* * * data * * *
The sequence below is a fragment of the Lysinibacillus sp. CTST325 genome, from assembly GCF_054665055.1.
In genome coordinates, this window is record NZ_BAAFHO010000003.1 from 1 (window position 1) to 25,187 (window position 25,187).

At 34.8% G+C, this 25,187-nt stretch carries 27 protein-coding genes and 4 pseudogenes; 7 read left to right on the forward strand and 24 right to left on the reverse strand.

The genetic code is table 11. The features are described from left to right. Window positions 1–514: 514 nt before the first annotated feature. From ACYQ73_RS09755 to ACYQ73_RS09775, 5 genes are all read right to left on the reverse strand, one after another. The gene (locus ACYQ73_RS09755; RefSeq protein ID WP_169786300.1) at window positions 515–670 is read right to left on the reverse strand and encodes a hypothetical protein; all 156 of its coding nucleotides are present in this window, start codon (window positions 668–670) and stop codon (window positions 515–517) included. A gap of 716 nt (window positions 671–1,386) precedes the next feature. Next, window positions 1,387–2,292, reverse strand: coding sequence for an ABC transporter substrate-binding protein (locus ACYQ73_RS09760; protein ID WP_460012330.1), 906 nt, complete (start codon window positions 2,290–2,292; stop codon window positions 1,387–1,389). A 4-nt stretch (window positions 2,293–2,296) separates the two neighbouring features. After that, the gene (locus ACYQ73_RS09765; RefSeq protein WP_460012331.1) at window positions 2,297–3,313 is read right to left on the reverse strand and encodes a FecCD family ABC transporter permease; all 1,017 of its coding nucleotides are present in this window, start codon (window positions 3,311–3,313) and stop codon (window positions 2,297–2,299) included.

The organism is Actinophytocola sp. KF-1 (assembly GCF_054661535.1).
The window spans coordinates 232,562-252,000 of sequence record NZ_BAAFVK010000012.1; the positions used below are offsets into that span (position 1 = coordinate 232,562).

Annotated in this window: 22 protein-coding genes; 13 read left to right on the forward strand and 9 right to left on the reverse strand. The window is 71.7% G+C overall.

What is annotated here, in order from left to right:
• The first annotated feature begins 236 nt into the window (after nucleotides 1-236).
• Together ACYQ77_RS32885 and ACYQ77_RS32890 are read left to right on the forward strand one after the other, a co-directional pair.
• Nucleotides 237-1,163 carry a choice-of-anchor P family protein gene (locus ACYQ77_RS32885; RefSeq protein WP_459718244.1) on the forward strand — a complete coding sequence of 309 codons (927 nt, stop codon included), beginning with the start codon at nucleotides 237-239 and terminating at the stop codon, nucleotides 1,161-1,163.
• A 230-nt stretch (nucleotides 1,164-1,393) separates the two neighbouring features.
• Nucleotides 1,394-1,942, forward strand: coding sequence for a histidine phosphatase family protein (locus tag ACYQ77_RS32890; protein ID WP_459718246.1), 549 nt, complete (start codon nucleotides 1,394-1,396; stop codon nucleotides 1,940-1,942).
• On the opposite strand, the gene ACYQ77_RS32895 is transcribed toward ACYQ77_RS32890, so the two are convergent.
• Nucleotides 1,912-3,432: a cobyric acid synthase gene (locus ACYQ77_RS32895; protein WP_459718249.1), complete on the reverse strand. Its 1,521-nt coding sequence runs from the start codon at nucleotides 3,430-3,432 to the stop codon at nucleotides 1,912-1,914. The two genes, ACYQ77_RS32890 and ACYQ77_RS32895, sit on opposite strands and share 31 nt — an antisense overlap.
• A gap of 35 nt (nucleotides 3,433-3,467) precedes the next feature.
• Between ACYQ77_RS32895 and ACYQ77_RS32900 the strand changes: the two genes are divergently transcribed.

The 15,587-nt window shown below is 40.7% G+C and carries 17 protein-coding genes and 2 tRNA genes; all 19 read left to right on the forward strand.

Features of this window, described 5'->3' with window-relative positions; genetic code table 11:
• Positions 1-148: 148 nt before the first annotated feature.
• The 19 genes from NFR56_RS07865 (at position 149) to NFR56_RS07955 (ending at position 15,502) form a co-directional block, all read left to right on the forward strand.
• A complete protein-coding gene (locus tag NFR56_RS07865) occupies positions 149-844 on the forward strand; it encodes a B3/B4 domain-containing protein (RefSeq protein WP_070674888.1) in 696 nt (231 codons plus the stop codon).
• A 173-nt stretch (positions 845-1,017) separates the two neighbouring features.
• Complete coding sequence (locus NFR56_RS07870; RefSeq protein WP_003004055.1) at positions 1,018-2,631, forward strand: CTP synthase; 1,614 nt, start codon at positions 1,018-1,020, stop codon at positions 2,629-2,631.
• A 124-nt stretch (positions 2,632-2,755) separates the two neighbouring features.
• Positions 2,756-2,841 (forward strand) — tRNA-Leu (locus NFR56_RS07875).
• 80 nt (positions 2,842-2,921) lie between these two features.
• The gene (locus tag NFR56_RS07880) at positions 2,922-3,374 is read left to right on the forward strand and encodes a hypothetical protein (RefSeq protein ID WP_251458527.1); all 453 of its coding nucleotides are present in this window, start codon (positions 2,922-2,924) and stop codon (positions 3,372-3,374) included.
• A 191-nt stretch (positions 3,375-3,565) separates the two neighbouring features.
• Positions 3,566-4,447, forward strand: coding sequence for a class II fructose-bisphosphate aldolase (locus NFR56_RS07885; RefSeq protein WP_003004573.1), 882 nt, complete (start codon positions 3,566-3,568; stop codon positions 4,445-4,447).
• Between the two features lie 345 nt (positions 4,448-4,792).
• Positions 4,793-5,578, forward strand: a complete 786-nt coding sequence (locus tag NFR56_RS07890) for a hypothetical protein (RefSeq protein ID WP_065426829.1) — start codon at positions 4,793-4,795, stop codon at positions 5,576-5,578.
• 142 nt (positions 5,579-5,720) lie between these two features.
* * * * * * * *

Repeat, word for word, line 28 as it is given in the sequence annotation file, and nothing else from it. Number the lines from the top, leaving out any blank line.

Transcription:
• The gene (locus tag NFR56_RS07880) at positions 2,922-3,374 is read left to right on the forward strand and encodes a hypothetical protein (RefSeq protein ID WP_251458527.1); all 453 of its coding nucleotides are present in this window, start codon (positions 2,922-2,924) and stop codon (positions 3,372-3,374) included.